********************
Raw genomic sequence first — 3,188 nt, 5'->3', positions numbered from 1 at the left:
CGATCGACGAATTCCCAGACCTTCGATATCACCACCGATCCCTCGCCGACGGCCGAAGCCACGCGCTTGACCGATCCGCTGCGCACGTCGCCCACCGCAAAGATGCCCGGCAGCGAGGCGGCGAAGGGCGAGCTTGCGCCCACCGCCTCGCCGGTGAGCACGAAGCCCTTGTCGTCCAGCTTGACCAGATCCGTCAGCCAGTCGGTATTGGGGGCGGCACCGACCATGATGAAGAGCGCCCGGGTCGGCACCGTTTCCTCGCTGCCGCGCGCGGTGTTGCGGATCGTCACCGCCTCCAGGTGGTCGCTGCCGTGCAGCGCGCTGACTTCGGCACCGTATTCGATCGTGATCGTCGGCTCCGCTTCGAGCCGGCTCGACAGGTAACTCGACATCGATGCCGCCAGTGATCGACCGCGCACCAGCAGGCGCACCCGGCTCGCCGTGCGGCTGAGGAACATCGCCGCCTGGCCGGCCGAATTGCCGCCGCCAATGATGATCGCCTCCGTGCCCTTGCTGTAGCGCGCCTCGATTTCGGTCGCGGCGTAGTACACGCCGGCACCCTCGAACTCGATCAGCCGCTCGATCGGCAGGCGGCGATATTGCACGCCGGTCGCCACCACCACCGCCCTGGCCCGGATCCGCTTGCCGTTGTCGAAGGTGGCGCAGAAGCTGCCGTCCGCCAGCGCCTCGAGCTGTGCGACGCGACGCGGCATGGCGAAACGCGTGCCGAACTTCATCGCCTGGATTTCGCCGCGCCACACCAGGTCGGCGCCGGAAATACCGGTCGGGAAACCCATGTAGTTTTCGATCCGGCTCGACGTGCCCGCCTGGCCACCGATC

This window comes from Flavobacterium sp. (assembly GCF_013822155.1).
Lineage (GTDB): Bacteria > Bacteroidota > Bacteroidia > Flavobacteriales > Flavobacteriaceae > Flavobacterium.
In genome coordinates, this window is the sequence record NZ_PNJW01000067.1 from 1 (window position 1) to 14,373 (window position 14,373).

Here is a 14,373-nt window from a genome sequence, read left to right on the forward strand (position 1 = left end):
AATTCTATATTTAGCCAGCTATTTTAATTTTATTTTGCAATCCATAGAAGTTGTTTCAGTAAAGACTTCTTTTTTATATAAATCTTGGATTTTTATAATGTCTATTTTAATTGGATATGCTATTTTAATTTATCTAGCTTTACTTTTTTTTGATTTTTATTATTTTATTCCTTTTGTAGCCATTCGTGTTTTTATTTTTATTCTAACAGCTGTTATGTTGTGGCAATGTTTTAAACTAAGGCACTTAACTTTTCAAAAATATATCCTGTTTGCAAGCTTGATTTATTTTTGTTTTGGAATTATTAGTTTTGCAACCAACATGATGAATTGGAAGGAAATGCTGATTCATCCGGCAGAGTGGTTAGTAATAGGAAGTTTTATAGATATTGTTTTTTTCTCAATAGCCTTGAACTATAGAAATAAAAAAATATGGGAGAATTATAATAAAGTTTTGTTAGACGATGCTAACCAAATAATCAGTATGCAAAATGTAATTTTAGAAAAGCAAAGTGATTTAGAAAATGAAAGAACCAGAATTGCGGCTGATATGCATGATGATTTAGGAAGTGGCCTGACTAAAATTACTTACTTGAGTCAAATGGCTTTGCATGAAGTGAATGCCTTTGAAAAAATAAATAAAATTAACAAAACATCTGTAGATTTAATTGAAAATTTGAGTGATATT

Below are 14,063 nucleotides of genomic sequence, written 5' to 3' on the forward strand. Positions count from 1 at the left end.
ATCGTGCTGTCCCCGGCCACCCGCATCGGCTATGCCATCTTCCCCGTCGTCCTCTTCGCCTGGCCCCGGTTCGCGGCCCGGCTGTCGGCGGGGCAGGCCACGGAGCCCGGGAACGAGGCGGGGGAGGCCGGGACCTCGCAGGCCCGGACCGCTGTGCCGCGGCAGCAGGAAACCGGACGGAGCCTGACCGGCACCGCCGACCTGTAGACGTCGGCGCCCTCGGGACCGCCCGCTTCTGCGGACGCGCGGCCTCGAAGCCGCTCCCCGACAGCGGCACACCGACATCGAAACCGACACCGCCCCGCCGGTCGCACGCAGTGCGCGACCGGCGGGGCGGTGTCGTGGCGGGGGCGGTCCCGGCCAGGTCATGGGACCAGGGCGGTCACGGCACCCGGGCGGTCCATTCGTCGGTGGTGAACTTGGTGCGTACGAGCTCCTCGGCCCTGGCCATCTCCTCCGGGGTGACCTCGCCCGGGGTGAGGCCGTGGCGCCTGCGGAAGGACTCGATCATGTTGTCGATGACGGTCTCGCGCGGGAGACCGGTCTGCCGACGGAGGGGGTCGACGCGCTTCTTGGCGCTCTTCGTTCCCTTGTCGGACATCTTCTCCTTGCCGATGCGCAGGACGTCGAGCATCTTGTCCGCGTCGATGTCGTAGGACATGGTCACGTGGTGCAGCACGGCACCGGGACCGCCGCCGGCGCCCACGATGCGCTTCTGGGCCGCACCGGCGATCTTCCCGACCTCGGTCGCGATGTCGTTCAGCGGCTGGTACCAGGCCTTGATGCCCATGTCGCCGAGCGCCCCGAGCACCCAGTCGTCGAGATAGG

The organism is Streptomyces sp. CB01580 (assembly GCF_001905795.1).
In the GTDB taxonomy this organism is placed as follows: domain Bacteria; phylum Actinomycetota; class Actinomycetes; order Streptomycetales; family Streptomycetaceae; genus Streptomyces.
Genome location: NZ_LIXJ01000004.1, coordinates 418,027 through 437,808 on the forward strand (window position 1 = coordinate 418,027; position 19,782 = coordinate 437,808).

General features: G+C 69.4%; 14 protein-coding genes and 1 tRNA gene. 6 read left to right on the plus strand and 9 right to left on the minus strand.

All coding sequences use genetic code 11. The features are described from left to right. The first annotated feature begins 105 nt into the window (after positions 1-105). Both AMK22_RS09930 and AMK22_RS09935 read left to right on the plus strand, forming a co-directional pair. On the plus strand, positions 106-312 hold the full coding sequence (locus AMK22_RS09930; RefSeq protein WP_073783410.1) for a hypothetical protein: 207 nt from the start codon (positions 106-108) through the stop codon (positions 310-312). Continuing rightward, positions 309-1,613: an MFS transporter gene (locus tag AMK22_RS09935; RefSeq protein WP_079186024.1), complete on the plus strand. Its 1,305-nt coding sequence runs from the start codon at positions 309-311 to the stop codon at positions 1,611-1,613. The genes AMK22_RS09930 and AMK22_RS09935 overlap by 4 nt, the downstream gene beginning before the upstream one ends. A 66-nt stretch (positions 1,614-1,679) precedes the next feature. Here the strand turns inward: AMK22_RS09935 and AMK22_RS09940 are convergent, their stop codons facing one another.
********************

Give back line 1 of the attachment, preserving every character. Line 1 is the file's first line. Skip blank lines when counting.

Raw genomic sequence first — 3,188 nt, 5'->3', positions numbered from 1 at the left: